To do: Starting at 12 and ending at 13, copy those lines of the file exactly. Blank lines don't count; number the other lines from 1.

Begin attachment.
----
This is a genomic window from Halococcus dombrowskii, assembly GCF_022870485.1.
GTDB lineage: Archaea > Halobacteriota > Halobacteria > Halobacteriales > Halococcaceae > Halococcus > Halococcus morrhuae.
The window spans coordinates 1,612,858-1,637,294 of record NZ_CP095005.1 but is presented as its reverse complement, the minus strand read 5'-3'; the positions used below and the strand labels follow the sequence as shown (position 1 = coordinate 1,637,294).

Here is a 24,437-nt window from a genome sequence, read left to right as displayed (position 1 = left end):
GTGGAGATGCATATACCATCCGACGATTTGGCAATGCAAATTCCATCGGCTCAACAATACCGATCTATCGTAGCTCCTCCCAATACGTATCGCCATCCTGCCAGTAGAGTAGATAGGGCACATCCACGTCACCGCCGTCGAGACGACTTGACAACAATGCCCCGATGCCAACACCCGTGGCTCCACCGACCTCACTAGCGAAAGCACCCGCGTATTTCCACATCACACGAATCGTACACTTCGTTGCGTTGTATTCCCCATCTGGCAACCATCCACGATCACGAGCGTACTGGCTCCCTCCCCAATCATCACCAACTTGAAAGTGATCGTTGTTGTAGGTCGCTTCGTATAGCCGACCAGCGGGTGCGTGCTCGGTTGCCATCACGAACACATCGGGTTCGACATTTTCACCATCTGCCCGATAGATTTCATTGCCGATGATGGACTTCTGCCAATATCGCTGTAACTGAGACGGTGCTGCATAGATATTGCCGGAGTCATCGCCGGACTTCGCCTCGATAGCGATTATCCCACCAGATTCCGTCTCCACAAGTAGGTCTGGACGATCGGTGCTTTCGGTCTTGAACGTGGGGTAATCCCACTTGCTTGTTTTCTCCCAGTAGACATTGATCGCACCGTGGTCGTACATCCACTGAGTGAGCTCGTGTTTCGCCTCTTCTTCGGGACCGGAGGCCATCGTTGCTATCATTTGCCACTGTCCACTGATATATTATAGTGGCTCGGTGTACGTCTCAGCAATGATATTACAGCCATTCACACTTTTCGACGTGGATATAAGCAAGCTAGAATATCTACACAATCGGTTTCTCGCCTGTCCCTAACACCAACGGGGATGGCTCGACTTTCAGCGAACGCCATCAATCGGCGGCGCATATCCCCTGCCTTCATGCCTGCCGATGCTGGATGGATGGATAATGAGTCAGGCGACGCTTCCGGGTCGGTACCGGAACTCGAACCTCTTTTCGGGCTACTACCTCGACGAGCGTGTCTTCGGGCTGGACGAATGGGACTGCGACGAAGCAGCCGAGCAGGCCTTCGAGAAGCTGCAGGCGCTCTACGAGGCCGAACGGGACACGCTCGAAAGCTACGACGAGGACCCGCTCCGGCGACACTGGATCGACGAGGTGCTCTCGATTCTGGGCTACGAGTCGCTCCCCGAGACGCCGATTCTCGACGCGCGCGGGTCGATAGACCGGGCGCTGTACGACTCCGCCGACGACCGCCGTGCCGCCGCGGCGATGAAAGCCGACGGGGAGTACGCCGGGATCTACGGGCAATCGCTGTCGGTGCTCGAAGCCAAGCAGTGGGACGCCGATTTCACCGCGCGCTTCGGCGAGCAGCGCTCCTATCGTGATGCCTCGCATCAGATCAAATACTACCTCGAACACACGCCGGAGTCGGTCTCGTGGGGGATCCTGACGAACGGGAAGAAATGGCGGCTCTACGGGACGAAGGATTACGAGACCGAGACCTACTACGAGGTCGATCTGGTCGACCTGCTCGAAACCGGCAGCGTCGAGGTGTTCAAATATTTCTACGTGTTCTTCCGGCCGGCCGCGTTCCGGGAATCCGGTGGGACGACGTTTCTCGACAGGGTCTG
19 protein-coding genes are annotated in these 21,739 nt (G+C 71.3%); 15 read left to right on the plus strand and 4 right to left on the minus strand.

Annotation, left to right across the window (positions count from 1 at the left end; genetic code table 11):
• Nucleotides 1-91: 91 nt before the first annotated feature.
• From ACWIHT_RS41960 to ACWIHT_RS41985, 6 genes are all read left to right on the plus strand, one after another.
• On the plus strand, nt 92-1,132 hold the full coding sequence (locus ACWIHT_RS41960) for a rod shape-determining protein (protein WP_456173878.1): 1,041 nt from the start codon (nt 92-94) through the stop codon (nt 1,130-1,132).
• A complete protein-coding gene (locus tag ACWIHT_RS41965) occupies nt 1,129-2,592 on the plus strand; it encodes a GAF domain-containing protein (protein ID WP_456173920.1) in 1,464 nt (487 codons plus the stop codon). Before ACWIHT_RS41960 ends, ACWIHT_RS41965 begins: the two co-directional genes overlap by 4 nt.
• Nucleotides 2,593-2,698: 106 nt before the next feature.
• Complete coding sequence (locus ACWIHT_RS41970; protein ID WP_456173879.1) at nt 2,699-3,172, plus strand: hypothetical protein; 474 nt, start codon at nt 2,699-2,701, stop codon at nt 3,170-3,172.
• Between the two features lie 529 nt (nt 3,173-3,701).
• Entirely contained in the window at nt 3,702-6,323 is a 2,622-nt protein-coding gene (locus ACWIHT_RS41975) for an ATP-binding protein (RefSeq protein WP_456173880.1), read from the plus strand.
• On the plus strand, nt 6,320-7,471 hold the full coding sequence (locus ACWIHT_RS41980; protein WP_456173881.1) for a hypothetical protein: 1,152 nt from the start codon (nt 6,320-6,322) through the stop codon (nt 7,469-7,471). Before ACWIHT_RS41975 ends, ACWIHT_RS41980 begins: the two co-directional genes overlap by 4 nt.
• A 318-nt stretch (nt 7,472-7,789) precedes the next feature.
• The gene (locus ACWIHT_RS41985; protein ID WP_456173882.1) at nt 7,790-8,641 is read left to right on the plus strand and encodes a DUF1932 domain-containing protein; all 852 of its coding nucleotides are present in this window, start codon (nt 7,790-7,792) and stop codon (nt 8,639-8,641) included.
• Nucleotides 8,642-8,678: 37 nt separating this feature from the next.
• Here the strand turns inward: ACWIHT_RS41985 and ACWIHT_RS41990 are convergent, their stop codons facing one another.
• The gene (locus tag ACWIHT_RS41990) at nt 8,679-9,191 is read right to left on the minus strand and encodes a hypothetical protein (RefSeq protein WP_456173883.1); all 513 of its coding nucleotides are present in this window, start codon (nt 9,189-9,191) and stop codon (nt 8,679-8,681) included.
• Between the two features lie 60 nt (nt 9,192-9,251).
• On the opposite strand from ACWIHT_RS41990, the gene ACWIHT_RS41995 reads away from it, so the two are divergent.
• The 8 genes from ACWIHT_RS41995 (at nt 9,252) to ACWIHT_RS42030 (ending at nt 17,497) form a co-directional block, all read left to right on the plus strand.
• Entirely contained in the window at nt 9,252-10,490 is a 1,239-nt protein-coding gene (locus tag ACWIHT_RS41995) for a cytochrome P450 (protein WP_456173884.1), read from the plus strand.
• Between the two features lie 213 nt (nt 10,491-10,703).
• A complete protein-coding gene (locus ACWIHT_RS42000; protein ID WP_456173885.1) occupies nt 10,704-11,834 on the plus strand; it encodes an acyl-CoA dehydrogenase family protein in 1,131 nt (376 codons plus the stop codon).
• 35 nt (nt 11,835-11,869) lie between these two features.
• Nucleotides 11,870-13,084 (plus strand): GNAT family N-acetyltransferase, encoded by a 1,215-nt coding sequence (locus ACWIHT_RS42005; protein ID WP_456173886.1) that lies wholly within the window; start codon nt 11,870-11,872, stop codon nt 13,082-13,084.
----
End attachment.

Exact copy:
• Nucleotides 2,593-2,698: 106 nt before the next feature.
• Complete coding sequence (locus ACWIHT_RS41970; protein ID WP_456173879.1) at nt 2,699-3,172, plus strand: hypothetical protein; 474 nt, start codon at nt 2,699-2,701, stop codon at nt 3,170-3,172.